Shocking news, everyone! Age plays a factor in how we figure out Web site navigation! According to a new study in the journal Psychology & Marketing, younger kids do better with maps and visual “learning clues” while older kids are better at scanning lists of content.
Younger children (ages 7 – 9) preferred a map because they tend to process information holistically. Older children (ages 10 – 13) were better able to use a content list, because they are more equipped to select information and ignore irrelevant material.
This might smack of “Well, obviously” since older kids are generally better readers; but not all Web designers have kids, and not all Web sites are designed by intelligent, rational people with a commitment to their users. Studies like this will help those intelligent, committed Web designers explain to the boss why a list of links is not appropriate for a site targeted at young kids.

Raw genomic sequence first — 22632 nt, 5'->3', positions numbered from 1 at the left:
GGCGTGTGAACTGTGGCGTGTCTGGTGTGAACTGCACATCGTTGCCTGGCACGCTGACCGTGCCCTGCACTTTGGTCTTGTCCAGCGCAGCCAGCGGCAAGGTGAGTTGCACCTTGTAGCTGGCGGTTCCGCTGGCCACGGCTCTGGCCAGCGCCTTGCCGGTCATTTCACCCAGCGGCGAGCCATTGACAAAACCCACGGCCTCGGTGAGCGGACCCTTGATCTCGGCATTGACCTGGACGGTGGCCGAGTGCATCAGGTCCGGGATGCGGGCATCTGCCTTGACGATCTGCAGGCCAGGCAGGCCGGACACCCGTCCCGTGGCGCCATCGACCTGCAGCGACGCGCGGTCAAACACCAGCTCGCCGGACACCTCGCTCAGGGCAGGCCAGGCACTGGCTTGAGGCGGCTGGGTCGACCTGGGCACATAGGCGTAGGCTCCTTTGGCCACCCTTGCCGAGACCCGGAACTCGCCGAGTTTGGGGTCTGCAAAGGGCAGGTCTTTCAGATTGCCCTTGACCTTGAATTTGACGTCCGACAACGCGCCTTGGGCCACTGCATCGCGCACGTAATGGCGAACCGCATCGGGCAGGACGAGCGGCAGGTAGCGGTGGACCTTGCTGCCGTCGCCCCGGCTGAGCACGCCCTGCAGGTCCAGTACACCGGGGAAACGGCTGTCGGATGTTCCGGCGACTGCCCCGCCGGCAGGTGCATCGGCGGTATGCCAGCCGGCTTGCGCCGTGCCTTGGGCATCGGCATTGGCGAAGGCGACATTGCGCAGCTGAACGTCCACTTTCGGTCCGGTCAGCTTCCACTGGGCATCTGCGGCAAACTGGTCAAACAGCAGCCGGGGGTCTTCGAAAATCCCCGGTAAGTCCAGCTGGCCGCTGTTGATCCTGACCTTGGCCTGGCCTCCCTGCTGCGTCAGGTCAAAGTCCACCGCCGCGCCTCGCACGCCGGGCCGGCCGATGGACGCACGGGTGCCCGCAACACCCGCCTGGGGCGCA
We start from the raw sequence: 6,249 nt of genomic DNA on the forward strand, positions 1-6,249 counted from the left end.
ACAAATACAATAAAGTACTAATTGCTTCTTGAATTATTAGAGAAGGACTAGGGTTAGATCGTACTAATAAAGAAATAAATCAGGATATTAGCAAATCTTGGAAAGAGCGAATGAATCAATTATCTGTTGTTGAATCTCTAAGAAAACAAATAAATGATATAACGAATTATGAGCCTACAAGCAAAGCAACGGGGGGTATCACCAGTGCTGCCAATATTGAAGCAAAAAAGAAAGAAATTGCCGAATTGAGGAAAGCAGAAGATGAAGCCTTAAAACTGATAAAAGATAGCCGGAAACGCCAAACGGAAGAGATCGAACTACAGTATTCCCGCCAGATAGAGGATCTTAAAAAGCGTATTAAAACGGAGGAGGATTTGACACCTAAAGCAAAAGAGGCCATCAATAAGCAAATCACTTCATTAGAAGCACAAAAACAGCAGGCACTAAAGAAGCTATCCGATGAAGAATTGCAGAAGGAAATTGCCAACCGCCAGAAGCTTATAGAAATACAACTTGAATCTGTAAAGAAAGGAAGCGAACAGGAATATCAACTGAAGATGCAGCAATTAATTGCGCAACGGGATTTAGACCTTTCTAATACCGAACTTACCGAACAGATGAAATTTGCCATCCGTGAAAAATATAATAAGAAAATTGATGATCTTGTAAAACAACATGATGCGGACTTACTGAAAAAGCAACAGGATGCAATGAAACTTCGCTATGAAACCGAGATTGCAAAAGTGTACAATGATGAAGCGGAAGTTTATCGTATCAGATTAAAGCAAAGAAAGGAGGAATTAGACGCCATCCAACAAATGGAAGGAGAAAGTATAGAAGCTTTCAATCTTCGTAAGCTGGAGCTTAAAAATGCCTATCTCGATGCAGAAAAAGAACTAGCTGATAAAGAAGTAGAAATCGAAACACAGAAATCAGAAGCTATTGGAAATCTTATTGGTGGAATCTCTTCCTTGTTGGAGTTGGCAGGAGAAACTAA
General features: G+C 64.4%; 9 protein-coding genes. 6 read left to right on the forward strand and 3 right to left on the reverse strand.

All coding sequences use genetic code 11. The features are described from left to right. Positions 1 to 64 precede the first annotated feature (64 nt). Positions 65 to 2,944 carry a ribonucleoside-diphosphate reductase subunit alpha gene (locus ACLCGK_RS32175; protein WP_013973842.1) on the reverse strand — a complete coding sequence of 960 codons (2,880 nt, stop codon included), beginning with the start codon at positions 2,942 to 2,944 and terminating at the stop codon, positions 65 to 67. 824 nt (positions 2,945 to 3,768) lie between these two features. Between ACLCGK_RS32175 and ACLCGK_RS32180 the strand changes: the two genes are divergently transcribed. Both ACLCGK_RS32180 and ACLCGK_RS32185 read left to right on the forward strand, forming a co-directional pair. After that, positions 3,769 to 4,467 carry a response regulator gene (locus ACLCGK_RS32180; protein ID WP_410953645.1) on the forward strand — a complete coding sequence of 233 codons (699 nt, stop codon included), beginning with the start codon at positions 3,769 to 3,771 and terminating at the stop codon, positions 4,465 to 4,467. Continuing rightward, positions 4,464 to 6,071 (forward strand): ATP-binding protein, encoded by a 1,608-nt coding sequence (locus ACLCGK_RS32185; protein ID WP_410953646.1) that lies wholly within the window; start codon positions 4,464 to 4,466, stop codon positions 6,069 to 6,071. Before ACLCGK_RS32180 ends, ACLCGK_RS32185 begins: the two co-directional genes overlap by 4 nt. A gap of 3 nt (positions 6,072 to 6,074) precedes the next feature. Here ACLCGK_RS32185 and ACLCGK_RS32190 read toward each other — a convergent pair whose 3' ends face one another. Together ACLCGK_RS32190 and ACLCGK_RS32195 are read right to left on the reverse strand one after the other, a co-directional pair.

I think the more interesting question is how does heavy Web use affect the way we perceive things in the real world? For example, I am almost blind to blinking flashing sections of Web pages: I know those are ads, and my brain has pretty well learned to ignore them. Does this make me less observant of blinky flashy things in the real world?